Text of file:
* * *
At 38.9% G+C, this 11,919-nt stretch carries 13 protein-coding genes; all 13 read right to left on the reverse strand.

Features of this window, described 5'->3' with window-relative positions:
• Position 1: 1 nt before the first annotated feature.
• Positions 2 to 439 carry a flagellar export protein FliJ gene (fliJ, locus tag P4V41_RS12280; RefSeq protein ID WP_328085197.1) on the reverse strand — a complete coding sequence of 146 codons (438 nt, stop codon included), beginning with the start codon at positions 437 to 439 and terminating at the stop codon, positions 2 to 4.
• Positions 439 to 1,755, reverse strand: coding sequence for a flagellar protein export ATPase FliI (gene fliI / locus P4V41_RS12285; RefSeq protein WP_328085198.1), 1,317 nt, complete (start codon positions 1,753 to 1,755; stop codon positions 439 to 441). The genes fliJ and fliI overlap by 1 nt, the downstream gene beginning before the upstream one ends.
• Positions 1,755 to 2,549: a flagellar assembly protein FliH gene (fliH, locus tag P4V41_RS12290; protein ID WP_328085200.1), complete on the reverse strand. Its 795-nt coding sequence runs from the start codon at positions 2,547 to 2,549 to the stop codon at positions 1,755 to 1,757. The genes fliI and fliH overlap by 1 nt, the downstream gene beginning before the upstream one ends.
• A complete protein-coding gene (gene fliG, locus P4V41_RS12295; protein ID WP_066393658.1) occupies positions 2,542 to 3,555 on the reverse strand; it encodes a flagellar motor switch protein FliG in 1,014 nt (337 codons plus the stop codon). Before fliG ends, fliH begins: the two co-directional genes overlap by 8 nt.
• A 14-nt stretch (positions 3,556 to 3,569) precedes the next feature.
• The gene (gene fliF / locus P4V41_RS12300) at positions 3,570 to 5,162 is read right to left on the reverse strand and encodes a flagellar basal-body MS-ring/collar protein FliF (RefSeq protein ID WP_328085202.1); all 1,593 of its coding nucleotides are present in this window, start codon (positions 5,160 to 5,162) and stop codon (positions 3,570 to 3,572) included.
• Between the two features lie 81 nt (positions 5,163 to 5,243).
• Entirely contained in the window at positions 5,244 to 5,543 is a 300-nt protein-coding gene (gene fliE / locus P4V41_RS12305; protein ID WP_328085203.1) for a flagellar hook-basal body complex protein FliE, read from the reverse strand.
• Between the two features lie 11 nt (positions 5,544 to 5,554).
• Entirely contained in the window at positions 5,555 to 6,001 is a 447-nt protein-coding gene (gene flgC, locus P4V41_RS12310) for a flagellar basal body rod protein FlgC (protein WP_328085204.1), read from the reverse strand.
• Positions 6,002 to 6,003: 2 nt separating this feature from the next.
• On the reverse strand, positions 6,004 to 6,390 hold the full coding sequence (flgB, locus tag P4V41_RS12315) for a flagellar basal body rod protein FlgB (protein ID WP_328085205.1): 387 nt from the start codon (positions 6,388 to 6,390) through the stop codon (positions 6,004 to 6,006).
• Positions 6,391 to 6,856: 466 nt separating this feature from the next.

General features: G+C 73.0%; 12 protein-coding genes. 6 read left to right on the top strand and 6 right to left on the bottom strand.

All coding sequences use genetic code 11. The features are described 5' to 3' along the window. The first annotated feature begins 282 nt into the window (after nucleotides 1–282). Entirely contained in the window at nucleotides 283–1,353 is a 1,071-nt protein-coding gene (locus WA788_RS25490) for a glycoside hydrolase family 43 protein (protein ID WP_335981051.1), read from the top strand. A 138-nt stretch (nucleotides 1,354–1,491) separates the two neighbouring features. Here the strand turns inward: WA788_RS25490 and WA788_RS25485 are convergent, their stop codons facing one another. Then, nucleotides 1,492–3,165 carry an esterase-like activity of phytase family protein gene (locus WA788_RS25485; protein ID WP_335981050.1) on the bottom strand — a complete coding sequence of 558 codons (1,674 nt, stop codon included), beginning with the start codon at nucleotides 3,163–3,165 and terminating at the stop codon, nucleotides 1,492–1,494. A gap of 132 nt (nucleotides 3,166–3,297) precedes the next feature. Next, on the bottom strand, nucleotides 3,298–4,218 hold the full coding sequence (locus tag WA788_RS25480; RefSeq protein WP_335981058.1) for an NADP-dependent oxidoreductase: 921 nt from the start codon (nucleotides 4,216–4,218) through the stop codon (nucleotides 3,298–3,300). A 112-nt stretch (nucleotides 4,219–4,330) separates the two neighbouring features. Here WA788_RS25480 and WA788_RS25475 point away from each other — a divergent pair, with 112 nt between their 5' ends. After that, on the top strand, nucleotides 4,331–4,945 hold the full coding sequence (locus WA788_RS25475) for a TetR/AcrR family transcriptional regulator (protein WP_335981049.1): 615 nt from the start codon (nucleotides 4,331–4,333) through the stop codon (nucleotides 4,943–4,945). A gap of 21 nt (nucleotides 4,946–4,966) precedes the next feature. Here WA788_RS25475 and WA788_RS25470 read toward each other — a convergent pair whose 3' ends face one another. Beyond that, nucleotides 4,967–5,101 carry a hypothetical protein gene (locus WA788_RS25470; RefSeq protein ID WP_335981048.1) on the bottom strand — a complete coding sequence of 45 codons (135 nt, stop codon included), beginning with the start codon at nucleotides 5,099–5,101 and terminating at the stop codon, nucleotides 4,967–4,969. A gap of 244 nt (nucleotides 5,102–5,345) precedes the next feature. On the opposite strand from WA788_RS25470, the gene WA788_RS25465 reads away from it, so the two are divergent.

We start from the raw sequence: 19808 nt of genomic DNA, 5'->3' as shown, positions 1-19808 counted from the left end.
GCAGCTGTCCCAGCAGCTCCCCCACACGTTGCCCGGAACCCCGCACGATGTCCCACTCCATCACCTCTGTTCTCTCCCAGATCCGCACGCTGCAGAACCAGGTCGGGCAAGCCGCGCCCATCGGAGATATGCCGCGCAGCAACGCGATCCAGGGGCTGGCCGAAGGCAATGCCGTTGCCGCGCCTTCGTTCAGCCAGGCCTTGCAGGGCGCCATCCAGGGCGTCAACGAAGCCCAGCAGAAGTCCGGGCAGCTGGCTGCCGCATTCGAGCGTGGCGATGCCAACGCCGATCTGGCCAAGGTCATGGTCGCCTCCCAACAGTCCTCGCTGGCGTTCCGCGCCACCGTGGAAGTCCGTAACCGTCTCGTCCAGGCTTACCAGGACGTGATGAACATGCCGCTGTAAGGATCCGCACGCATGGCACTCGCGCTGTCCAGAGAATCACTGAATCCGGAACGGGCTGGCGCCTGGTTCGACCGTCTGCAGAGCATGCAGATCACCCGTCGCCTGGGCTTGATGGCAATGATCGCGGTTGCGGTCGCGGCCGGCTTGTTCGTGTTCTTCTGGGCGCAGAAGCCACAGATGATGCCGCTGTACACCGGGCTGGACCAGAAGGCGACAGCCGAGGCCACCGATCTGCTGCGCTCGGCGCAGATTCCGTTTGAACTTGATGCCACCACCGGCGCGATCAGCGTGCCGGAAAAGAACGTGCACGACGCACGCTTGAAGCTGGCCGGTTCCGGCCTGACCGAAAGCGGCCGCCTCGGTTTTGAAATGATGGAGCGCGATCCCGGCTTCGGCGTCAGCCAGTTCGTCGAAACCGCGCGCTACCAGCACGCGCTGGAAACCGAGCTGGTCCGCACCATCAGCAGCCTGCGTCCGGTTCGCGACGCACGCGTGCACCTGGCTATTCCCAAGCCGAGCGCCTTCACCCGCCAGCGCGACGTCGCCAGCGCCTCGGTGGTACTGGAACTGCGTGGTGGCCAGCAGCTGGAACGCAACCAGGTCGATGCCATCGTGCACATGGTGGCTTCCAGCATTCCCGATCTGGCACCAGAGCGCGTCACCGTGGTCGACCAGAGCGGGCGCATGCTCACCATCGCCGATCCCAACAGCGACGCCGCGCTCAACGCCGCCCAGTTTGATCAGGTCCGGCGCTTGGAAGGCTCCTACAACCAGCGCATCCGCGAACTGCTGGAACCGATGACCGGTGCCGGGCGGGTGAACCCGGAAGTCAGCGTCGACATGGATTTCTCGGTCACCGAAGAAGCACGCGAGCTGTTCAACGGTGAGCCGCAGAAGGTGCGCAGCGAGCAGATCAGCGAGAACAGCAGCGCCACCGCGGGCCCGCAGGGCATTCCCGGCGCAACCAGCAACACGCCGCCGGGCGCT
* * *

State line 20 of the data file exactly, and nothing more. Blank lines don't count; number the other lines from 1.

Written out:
GCAGCTGTCCCAGCAGCTCCCCCACACGTTGCCCGGAACCCCGCACGATGTCCCACTCCATCACCTCTGTTCTCTCCCAGATCCGCACGCTGCAGAACCAGGTCGGGCAAGCCGCGCCCATCGGAGATATGCCGCGCAGCAACGCGATCCAGGGGCTGGCCGAAGGCAATGCCGTTGCCGCGCCTTCGTTCAGCCAGGCCTTGCAGGGCGCCATCCAGGGCGTCAACGAAGCCCAGCAGAAGTCCGGGCAGCTGGCTGCCGCATTCGAGCGTGGCGATGCCAACGCCGATCTGGCCAAGGTCATGGTCGCCTCCCAACAGTCCTCGCTGGCGTTCCGCGCCACCGTGGAAGTCCGTAACCGTCTCGTCCAGGCTTACCAGGACGTGATGAACATGCCGCTGTAAGGATCCGCACGCATGGCACTCGCGCTGTCCAGAGAATCACTGAATCCGGAACGGGCTGGCGCCTGGTTCGACCGTCTGCAGAGCATGCAGATCACCCGTCGCCTGGGCTTGATGGCAATGATCGCGGTTGCGGTCGCGGCCGGCTTGTTCGTGTTCTTCTGGGCGCAGAAGCCACAGATGATGCCGCTGTACACCGGGCTGGACCAGAAGGCGACAGCCGAGGCCACCGATCTGCTGCGCTCGGCGCAGATTCCGTTTGAACTTGATGCCACCACCGGCGCGATCAGCGTGCCGGAAAAGAACGTGCACGACGCACGCTTGAAGCTGGCCGGTTCCGGCCTGACCGAAAGCGGCCGCCTCGGTTTTGAAATGATGGAGCGCGATCCCGGCTTCGGCGTCAGCCAGTTCGTCGAAACCGCGCGCTACCAGCACGCGCTGGAAACCGAGCTGGTCCGCACCATCAGCAGCCTGCGTCCGGTTCGCGACGCACGCGTGCACCTGGCTATTCCCAAGCCGAGCGCCTTCACCCGCCAGCGCGACGTCGCCAGCGCCTCGGTGGTACTGGAACTGCGTGGTGGCCAGCAGCTGGAACGCAACCAGGTCGATGCCATCGTGCACATGGTGGCTTCCAGCATTCCCGATCTGGCACCAGAGCGCGTCACCGTGGTCGACCAGAGCGGGCGCATGCTCACCATCGCCGATCCCAACAGCGACGCCGCGCTCAACGCCGCCCAGTTTGATCAGGTCCGGCGCTTGGAAGGCTCCTACAACCAGCGCATCCGCGAACTGCTGGAACCGATGACCGGTGCCGGGCGGGTGAACCCGGAAGTCAGCGTCGACATGGATTTCTCGGTCACCGAAGAAGCACGCGAGCTGTTCAACGGTGAGCCGCAGAAGGTGCGCAGCGAGCAGATCAGCGAGAACAGCAGCGCCACCGCGGGCCCGCAGGGCATTCCCGGCGCAACCAGCAACACGCCGCCGGGCGCT